New Atheists have argued that people will behave in moral ways without a belief in the supernatural.  To some extent, they are right. After all, people are still being watched by their families, their neighbours, and their broader communities.  Yet, from a Glauconian standpoint, God is the ultimate fail safe against bad behaviour because unlike human monitors who have physical limitations, God can see all and mete out justice, either in this life or in the life to come.  We teach our Primary children to sing “If the Saviour stood beside me” for a reason.  They will curb their behaviour more often if they believe they are being watched.

Just how far will people go when they believe there are no consequences?

Many psychologists have studied the effects of having “plausible deniability.” In one such study, subjects performed a task and were then given a slip of paper and a verbal confirmation of how much they were to be paid. But when they took the slip to another room to get their money, the cashier misread one digit and handed them too much money. Only 20 percent spoke up and corrected the mistake.24 But the story changed when the cashier asked them if the payment was correct. In that case, 60 percent said no and returned the extra money. Being asked directly removes plausible deniability; it would take a direct lie to keep the money. As a result, people are three times more likely to be honest. You can’t predict who will return the money based on how people rate their own honesty, or how well they are able to give the high-minded answer on a moral dilemma.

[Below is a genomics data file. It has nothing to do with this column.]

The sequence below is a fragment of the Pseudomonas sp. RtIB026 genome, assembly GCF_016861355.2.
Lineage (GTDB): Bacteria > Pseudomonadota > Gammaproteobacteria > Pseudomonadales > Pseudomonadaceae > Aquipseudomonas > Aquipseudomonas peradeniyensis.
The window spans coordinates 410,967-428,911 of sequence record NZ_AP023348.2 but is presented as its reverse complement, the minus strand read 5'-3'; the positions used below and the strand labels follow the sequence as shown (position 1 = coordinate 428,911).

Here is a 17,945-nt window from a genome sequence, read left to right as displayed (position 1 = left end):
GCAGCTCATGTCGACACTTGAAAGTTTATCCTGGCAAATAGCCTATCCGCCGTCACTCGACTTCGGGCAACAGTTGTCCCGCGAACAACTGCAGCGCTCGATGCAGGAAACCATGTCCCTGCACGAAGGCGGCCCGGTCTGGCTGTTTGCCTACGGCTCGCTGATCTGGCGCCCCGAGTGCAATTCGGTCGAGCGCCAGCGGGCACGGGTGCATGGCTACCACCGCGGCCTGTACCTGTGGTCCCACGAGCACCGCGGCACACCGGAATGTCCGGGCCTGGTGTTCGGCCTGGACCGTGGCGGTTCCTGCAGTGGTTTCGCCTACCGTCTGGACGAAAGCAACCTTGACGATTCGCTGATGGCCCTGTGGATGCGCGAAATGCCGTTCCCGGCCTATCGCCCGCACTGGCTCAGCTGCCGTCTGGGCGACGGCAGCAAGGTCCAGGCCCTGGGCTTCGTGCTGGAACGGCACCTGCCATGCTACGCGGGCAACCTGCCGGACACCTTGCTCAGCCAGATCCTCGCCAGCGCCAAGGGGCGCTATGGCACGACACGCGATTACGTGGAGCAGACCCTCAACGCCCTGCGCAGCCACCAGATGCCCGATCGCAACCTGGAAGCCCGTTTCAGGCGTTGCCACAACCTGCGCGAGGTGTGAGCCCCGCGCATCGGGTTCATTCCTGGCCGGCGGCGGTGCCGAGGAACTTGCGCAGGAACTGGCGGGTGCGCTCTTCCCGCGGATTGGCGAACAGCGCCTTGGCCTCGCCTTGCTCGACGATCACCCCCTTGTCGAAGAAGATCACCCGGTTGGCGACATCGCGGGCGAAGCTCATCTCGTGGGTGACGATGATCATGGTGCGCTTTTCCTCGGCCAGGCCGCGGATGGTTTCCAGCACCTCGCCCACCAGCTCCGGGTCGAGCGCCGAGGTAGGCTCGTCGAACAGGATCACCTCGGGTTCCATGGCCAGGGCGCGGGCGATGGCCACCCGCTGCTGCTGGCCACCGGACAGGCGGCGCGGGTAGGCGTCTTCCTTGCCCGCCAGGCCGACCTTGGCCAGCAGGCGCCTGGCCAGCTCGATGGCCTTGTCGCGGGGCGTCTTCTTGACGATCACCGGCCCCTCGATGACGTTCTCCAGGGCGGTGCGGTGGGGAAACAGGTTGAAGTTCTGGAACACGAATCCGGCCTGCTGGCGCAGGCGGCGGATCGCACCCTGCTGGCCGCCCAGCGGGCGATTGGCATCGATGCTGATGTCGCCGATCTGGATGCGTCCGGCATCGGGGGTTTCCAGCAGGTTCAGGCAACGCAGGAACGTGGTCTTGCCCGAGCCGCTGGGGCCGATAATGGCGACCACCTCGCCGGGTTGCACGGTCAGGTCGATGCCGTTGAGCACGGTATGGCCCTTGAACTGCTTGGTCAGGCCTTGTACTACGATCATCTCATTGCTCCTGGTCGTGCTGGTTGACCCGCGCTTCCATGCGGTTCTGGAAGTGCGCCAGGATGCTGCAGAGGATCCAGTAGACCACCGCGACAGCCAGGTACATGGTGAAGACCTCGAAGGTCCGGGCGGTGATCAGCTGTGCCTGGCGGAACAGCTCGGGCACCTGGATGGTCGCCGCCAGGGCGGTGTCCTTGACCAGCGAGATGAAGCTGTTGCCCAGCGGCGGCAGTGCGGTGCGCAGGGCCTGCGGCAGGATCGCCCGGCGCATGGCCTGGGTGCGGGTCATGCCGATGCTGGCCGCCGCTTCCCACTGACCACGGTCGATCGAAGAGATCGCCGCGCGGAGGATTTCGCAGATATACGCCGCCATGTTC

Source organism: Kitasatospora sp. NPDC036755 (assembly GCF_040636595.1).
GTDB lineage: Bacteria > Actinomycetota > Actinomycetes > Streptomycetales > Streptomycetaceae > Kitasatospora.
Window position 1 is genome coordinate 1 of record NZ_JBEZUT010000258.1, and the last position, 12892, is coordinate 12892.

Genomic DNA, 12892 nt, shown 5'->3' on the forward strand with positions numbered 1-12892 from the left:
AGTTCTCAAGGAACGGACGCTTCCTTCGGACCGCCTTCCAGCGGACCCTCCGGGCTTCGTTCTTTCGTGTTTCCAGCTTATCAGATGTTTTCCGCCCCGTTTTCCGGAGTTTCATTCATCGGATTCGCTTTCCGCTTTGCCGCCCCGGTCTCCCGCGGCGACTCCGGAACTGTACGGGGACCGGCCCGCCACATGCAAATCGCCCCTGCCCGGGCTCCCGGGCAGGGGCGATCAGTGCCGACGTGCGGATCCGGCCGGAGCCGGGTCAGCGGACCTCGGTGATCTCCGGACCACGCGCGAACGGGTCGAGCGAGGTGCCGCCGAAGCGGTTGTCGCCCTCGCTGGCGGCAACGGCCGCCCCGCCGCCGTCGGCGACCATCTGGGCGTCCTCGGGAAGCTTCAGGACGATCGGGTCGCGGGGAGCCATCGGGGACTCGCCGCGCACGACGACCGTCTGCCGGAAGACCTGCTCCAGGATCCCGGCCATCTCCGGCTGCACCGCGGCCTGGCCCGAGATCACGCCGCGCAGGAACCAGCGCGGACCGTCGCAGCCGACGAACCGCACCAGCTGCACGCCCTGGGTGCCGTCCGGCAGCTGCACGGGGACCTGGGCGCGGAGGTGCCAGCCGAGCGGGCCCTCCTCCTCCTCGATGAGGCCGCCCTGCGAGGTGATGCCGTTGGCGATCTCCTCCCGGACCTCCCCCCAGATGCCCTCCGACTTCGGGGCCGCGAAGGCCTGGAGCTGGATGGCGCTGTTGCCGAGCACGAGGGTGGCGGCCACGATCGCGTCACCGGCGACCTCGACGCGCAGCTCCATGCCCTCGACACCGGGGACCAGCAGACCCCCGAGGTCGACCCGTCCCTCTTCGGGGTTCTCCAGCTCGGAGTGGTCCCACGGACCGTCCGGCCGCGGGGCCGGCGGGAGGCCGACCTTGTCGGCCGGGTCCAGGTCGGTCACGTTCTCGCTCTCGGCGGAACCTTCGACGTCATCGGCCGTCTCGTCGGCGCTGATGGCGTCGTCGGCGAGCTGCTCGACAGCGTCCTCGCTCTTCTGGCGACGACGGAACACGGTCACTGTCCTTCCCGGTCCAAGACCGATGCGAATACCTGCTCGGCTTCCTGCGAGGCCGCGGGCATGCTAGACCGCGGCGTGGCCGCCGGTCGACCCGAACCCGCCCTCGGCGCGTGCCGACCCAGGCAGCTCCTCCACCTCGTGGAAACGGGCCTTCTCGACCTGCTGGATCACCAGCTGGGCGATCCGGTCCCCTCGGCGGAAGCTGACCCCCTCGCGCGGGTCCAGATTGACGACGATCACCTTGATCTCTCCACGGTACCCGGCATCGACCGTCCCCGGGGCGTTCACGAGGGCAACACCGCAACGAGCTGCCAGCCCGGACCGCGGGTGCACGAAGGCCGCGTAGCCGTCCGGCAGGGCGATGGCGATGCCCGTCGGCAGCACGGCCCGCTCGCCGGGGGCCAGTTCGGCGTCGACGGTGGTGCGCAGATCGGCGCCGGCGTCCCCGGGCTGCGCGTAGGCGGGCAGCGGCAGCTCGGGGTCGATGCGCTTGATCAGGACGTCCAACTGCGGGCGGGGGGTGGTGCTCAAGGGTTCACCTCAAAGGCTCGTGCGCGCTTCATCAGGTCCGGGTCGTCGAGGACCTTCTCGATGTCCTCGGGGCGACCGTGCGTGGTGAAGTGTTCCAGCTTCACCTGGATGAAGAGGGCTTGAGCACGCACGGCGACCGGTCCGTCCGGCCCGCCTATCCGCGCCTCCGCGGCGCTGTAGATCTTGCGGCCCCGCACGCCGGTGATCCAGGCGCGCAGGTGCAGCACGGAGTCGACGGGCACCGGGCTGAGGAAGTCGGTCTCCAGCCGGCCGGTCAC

Belief in Ourselves

Another psychological experiment was described in the book Predictably Irrational.  Dan Ariely gave participants the ability to earn more money if they claimed to have solved more math problems than they really did.

When given the opportunity, many honest people will cheat. In fact, rather than finding that a few bad apples weighted the averages, we discovered that the majority of people cheated, and that they cheated just a little bit.  People didn’t try to get away with as much as they could. Rather, when Ariely gave them anything like the invisibility of the ring of Gyges, they cheated only up to the point where they themselves could no longer find a justification that would preserve their belief in their own honesty.

When we stop believing in ourselves or at least when we stop feeling our actions are justified, we undermine our ability to be successful until we begin to believe in our own inherent goodness again.  We can achieve that by either changing our actions or changing our beliefs about our actions.  If we have wronged someone we can apologize and change our behaviour, or we can give ourselves plausible reasons why our actions were justified or why they deserved it.